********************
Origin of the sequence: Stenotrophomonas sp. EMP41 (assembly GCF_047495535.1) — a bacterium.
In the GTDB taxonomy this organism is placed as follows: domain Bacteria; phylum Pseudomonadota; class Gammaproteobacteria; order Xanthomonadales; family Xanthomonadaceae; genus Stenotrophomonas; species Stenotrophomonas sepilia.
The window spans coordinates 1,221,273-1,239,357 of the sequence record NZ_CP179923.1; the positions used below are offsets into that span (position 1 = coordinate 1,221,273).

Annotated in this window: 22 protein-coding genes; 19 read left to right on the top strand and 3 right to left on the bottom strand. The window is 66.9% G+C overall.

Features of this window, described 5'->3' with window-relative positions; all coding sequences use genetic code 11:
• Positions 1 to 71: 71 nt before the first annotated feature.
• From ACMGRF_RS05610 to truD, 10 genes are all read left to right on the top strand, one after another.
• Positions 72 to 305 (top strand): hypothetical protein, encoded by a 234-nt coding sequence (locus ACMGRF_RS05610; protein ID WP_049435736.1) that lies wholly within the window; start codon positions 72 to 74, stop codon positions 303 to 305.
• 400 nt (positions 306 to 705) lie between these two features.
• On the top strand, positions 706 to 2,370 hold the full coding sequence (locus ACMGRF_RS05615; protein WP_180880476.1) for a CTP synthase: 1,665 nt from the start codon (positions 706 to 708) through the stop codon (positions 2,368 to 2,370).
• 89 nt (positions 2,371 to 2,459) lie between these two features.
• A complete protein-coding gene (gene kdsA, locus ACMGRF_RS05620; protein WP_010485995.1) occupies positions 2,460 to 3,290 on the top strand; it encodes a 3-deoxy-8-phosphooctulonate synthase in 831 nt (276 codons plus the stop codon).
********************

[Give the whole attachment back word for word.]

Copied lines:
Origin of the sequence: Stenotrophomonas sp. EMP41 (assembly GCF_047495535.1) — a bacterium.
In the GTDB taxonomy this organism is placed as follows: domain Bacteria; phylum Pseudomonadota; class Gammaproteobacteria; order Xanthomonadales; family Xanthomonadaceae; genus Stenotrophomonas; species Stenotrophomonas sepilia.
The window spans coordinates 1,221,273-1,239,357 of the sequence record NZ_CP179923.1; the positions used below are offsets into that span (position 1 = coordinate 1,221,273).

Annotated in this window: 22 protein-coding genes; 19 read left to right on the top strand and 3 right to left on the bottom strand. The window is 66.9% G+C overall.

Features of this window, described 5'->3' with window-relative positions; all coding sequences use genetic code 11:
• Positions 1 to 71: 71 nt before the first annotated feature.
• From ACMGRF_RS05610 to truD, 10 genes are all read left to right on the top strand, one after another.
• Positions 72 to 305 (top strand): hypothetical protein, encoded by a 234-nt coding sequence (locus ACMGRF_RS05610; protein ID WP_049435736.1) that lies wholly within the window; start codon positions 72 to 74, stop codon positions 303 to 305.
• 400 nt (positions 306 to 705) lie between these two features.
• On the top strand, positions 706 to 2,370 hold the full coding sequence (locus ACMGRF_RS05615; protein WP_180880476.1) for a CTP synthase: 1,665 nt from the start codon (positions 706 to 708) through the stop codon (positions 2,368 to 2,370).
• 89 nt (positions 2,371 to 2,459) lie between these two features.
• A complete protein-coding gene (gene kdsA, locus ACMGRF_RS05620; protein WP_010485995.1) occupies positions 2,460 to 3,290 on the top strand; it encodes a 3-deoxy-8-phosphooctulonate synthase in 831 nt (276 codons plus the stop codon).